merge_peak_u                                             boolean             
merge_peak_sky                                           boolean             
merge_measurement_i                                      boolean             
merge_measurement_r                                      boolean             
merge_measurement_z                                      boolean             
merge_measurement_y                                      boolean             
merge_measurement_g                                      boolean             
merge_measurement_u                                      boolean             
object_id                                                bigint              

Here is a query which counts up objects per tract and stores the results (queries return a list of tuples) in a pandas DataFrame. It makes use of a user-defined function (UDF*) tract_from_object_id, which is by far the fastest way to determine the tract.

*The UDF tract_from_object_id is one of several which minimize query time by making optimal use of the structure of the database. See the second tutorial in this series for a discussion of some of the others.

In [22]:
q3 = "SELECT tract_from_object_id(object_id), COUNT(object_id) FROM {schema}.position WHERE detect_isprimary GROUP BY tract_from_object_id(object_id)".format(**locals())
with dbconn.cursor() as cursor:
    %time cursor.execute(q3)
    df = pd.DataFrame(cursor.fetchall(), columns=['tract', 'count'])
    print(df)
 
CPU times: user 2.7 ms, sys: 0 ns, total: 2.7 ms
Wall time: 1.02 s
    tract   count
0    4429  108716
1    4637  203074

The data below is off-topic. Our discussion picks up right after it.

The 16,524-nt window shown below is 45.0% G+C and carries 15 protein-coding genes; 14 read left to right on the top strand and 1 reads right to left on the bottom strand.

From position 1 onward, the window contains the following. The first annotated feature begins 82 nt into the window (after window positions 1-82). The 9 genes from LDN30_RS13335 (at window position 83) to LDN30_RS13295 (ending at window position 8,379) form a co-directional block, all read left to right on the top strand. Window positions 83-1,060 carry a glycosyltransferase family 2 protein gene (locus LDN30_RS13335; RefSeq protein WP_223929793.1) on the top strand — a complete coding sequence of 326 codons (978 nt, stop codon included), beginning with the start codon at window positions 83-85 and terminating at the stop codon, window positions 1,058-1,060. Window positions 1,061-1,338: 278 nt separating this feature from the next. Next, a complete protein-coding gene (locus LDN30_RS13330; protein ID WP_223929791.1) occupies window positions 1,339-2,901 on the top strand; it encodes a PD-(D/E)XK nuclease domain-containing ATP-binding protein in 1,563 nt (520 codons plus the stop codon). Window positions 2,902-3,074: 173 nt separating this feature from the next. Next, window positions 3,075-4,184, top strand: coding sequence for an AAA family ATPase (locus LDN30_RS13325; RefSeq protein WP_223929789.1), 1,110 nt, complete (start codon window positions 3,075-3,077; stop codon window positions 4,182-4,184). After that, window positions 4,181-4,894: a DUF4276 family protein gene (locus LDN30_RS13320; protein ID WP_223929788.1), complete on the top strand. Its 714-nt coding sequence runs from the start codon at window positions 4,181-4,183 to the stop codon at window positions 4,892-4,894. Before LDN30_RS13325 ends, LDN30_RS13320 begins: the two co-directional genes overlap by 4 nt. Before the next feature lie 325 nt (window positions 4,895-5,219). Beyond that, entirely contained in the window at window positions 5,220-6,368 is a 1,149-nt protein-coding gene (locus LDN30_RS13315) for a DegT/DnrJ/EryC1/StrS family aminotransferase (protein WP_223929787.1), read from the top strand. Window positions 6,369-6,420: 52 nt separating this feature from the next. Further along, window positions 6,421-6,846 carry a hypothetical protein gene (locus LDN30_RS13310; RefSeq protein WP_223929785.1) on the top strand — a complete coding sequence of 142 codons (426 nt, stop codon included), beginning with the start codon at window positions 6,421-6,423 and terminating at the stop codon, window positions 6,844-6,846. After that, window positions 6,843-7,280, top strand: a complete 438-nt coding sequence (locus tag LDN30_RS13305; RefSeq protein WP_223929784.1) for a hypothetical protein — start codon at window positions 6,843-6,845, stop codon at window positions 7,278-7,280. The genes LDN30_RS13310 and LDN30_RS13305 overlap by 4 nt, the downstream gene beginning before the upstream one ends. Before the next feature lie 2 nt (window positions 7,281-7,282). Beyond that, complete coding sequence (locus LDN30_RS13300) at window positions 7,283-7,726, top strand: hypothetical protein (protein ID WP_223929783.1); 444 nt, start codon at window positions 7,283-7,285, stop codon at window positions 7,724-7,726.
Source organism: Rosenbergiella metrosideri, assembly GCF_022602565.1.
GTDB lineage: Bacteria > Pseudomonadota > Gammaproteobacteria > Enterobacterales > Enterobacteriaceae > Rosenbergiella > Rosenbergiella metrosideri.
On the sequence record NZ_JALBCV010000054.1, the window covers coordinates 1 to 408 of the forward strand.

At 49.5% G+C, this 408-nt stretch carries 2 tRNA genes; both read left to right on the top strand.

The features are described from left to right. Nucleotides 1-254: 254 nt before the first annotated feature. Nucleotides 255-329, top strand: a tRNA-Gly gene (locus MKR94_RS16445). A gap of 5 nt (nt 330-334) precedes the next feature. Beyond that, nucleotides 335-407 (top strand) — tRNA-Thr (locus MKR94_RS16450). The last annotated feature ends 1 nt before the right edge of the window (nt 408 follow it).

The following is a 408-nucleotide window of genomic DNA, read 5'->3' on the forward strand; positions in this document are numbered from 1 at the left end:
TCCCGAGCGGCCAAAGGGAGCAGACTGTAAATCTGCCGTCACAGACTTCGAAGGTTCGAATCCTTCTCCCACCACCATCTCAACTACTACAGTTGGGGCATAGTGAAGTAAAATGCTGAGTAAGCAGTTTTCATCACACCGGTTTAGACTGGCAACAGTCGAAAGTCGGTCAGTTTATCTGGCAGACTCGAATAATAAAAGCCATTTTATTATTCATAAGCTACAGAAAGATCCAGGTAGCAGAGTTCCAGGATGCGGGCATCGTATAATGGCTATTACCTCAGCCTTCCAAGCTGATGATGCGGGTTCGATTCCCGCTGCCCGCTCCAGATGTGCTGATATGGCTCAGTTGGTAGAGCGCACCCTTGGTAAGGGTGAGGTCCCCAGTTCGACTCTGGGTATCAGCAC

2    4850  202172
3    5063  233982
4    4639  204060
5    4430  168003
6    4433    4215
7    5065  154926
8    4431  177438
9    4851  197206
10   4636   15652
11   4849  250167
12   4640  117612
13   4852   14887
14   5062   25020
15   4432  151792
16   5066   81879
17   4848  137348
18   4638  203034
19   5064  189304

Here is the same query, but made on the dpdd view rather than the position table. There is no need to specify "is primary" because the dpdd view already has this constraint.

In [23]:
q4 = "SELECT tract_from_object_id(objectid), COUNT(objectid) FROM {schema}.dpdd  GROUP BY tract_from_object_id(objectid)".format(**locals())
with dbconn.cursor() as cursor:
    cursor.execute(q4)
    df = pd.DataFrame(cursor.fetchall(), columns=['tract', 'count'])
    print(df)
 
    tract   count
0    4429  108716
1    4637  203074
2    4850  202172
3    5063  233982
4    4639  204060
5    4430  168003
6    4433    4215
7    5065  154926
8    4431  177438
9    4851  197206
10   4636   15652
11   4849  250167
12   4640  117612
13   4852   14887
14   5062   25020
15   4432  151792
16   5066   81879
17   4848  137348
18   4638  203034
19   5064  189304

The following can be compared with a similar query in the GCR Intro notebook.

In [24]:
q5 = "SELECT ra,dec FROM {schema}.dpdd".format(**locals())